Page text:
It's happened so many times now, that it almost seems inevitable.
The San Jose Earthquakes are trailing or tied late in a game, and start to push for that crucial goal. Their opposition begins to retreat, hoping to bunker in and stave off the spells of pressure, but the effort is almost always in vain.
As sure as the sun rises in the east, and Merritt Paulson goes ballistic on Twitter, San Jose will find the late goal it needs.
After a comeback win in May, forward Steven Lenhart first introduced the phrase that would become the unofficial official motto of the 2012 Earthquakes: “Goonies never say die,” a reference to the 1985 cult-classic movie.
Unlike kids' movies, however, professional sports don't always produce storybook endings. For the 2012 version of the Goonies, the big question heading into the playoffs is this: will relying on so many late comebacks cause this group to eventually, well, die?
“We're not lucky, we're good at it,” Earthquakes head coach Frank Yallop said to Goal.com about his team's late comebacks. It's hard to argue with him. Consider:
- In 31 matches this season, the Earthquakes have scored 21 goals after the 76th minute. By comparison, Chivas USA has scored 21 goals total in 31 matches.
- San Jose has 12 game-winning or equalizing goals in the 82nd minute or later this season.
- San Jose has scored nine goals in second-half stoppage-time in 2012, a league record.
- Without their nine second-half stoppage-time goals, the Earthquakes would have 13 fewer points, and would be in fifth place in the Western Conference.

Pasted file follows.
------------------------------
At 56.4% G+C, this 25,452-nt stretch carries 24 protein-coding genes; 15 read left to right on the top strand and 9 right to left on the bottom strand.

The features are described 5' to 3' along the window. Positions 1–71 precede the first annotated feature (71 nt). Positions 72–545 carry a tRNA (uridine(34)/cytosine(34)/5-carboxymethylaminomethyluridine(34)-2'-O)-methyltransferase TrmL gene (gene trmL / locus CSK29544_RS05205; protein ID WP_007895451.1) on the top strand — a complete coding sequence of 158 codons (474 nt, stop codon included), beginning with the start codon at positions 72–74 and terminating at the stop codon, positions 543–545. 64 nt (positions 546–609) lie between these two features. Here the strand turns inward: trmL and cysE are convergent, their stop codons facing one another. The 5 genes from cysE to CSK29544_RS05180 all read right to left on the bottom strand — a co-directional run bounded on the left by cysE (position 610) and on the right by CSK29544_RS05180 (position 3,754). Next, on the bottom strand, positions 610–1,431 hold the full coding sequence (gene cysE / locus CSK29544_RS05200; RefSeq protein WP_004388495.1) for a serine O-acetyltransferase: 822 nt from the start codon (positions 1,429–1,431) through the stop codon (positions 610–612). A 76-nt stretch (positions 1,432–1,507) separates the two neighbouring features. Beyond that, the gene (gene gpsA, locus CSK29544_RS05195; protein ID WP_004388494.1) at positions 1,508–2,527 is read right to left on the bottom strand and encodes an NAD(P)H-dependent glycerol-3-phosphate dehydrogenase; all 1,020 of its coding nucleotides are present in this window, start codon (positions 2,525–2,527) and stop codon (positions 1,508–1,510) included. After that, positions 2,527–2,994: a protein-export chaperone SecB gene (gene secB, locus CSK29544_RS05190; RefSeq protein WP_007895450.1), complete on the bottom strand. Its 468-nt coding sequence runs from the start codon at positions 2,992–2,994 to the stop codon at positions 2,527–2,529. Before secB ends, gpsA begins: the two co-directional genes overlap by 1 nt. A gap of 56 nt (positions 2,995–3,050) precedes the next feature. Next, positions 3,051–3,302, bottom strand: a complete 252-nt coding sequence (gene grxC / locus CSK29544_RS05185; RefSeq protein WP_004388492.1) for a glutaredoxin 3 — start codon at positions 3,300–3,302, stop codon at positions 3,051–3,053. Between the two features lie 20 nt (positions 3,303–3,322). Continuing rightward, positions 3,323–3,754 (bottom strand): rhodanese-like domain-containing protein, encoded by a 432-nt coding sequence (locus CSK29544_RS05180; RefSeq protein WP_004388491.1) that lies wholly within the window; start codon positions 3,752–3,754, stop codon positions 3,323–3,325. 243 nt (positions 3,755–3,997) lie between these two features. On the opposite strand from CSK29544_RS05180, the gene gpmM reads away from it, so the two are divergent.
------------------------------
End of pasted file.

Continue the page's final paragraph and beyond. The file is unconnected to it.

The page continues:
So how do the Earthquakes consistently pull a rabbit out of their hat?
“We change our game,” Yallop said. “We get the ball forward so early and we challenge everything and I think that makes it difficult for teams.
“I think it comes from team spirit and belief that we can get back in any game and from any situation, and do our thing.”
Besides the tangible issue of the league's top team throwing everything it has at an opponent, an element of psychology has also crept into the picture. After so many late-game fightbacks, San Jose's opposition now seemingly braces for the worst, instead of expecting the best.
“I think it's in the minds of the teams we play. 'Uh oh, it's getting late, and they're going to come at us,' Yallop said, putting himself in his opponent's shoes. “And they start to kind of sit back and think they're going to get at us. And I like that.”
The Earthquakes have become remarkably adept at rescuing games late, but wining in this fashion can be a double-edged sword. On one hand, the team has the belief and knowledge that it can score at any time, but on the other hand, San Jose has found itself in desperate situations more often that it would prefer.
When asked if his team's penchant to leave it late is a concern heading into the postseason, Yallop answered simply: “No. Not at all.
“I think we're good enough to score any time. We've scored 65 goals, you can't score all those in the first 60 minutes of games, that's for sure,” the coach said.
With a league-high 65 goals, the Earthquakes have 10 more than the team with the second-highest total, but with nearly a third of those 65 coming in the game's final 15 minutes, the team is still heavily reliant upon late heroics.
Though winning late is always thrilling, Yallop and his team would certainly prefer some more run-of-the-mill victories as the season winds down and the playoffs approach. If the need for late heroics strikes in the postseason though, there isn't a team you'd rather bet on.
“Would I like to be in those situations all the time? No,” Yallop said. “But we don't worry about it because we've always come back and done okay.”
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